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10 Exciting Stories about Famous People: Dickens, Einstein and Others

10 Exciting Stories about Famous People  Dickens, Einstein and Others 1

Charles Dickens

He is one of the most well-known writers of the Victorian era and everything concerning his work of art is respected. Usually, his narratives have a happy ending. His story, though, didn’t begin too joyful. The life of Charles Dickens began marked by jail, because his father was incarcerated for not paying his taxes. His family had to follow him to prison, according to the customs of the time.

Then, Dickens had to work in a factory to pay his family’s debts, the miserable conditions being his sources of inspiration for his writings. As an adult, Charles was a funny guy, always making jokes to his friends. He even had a false library with books whose titles were downright hilarious.

Albert Einstein

Einstein was the perfect prototype of the science man with his head in the clouds. He was friendly, intelligent, but he had his own troubles too. For example, in 1901, Einstein met a girl named Mileva Maric, during a vacation in Italy. Their vacation was over when Mileva found out she was pregnant and Albert discovered that he didn’t have enough money to support a child. Lieserl was born in 1902 and disappeared from the letters sent by Albert to Mileva. Nobody knows what happened to that child, but some assume that he died of scarlet fever in 1903.

In 1912, Einstein left Mileva (and got divorced 7 years later), shortly after, marrying his cousin Elsa Lowenthal. During marriage, he has several mistresses, this turning Albert into a genuine playboy.

Robert Louis Stevenson

Everyone read The Strange Case of Dr. Jekyll and Mr. Hyde, a novel written by Robert Louis Stevenson. What you don’t know is that Stevenson wrote it under the influence of cocaine, after that giving it to his wife to correct it. After she told him that the novel is an allegory and that he should write it like that, Stevenson burned the manuscript to force himself to write it as she wished.

Abraham Lincoln

Lincoln was famous for his beard but also for the fact that he was an interesting person. He had a tough childhood because he had to work a lot. At the age of 9, Lincoln lost his mother, who died after she got sick from a glass of milk. He was the tallest American president ever, measuring 1.93 m. The story didn’t end not even after his death. In 1876 a group of smugglers wanted to steal his body and to “free him” for $ 200,000 in gold. They were caught and sentenced to one year in prison.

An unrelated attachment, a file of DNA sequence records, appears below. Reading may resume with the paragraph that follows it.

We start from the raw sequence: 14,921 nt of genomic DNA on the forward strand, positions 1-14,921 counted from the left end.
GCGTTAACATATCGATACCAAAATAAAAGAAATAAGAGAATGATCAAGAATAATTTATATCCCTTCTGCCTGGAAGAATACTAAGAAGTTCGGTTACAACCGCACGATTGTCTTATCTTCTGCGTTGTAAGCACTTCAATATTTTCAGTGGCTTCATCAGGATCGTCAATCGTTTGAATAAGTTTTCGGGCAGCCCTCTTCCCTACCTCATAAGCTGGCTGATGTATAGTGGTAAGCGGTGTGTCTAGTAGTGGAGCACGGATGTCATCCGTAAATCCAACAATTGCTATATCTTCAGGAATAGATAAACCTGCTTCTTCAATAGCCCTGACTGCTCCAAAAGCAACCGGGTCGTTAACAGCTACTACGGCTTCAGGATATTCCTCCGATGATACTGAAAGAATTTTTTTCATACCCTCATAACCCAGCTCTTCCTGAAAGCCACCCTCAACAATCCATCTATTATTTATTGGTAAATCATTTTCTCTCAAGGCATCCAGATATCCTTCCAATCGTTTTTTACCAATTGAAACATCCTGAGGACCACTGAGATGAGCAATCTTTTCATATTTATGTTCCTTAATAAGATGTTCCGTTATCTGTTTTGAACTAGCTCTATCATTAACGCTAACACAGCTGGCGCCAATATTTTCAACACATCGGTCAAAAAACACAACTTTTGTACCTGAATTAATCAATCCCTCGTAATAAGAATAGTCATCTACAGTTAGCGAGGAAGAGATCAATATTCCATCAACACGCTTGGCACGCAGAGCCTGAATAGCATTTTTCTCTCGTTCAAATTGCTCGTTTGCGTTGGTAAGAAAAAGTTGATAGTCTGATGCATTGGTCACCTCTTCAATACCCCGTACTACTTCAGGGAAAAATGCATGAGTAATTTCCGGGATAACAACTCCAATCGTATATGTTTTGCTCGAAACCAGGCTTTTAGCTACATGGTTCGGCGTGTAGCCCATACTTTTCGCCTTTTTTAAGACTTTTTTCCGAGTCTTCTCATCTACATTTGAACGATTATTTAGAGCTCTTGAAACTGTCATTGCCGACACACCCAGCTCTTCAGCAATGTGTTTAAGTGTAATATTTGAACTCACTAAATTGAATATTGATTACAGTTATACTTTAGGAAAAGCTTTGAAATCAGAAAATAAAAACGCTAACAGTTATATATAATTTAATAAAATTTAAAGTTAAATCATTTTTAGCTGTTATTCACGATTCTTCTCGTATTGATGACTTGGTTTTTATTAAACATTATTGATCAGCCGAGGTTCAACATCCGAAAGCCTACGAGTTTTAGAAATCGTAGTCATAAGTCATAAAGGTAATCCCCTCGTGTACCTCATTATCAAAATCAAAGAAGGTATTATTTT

King George III

He was the king of England starting from 1760 but he was more than crazy. He started losing his minds because of the arsenic he used to inhale, this substance being used for almost everything in the early 19th century, from medicine to cosmetics. George died in 1820 blind and crazy.

Napoleon Bonaparte

Although they’ve been talking and writing about Bonaparte’s problem of height, you must know that he wasn’t very short. He was 1.70 m tall, an average height for the French at the time. His childhood was more than doubtful. His father died from stomach cancer and left his family in debt because he used to be a gambler. In school, his colleagues always picked on him because he was considered too nerdy and laughed about his Corsican accent. However, it seems that one of the reasons why Napoleon lost the battle at Waterloo was because he had unbearable pain because he suffered from hemorrhoids for many years.

Theodore Roosevelt

Roosevelt was born in a wealthy family from New York and was an asthmatic but very active kid. He took boxing lessons at a very small age because he wanted to compensate his puny body. He travelled a lot to Africa and South America where he used to hunt and study the exotic species.

Peter the Great

If there is a record with strange monarchs, then Peter the Great, Tsar of Russia of the 18th century, should be the top of the list. Because he saw that his country is left behind, Peter decided to make a trip undercover to Western Europe and to choose some inspirational sources in order to modernize Russia. When he came back he built schools, St. Petersburg harbor and established a bizarre law: all men who wore a beard had to pay a tax! Also, he inaugurated a museum full of weird stuff, from deformed fetuses to parts of animals which were superstition sources in Russia.

Charlie Chaplin

Charlie Chaplin’s parents weren’t actually models for their son. His mother had two children out of wedlock and the father left his family when he was young. His mother died because of her liver disease after she became psychotic and syphilitic. As an adult, Charlie didn’t have a better life. A woman accused him that he was her baby’s father, thing that was proven to be untrue, only the judge rejected the evidence at trial and Chaplin was forced to pay child support. After he died, his body was stolen from the cemetery and recovered two months later.

Sir Richard Francis Burton

He was a spy, explorer and soldier and his stories are absolutely fascinating. In 1853, Burton convinced Royal Graphic Society to give him a permission note from the army to travel to Mecca disguised as a Muslim. Once there, he was subjected to circumcision, to be more credible. During a trip to Africa he survived after being pierced by a spear launched by a group of Somali warriors. He spoke over 30 languages and dialects and towards the end of his life he became a diplomat.

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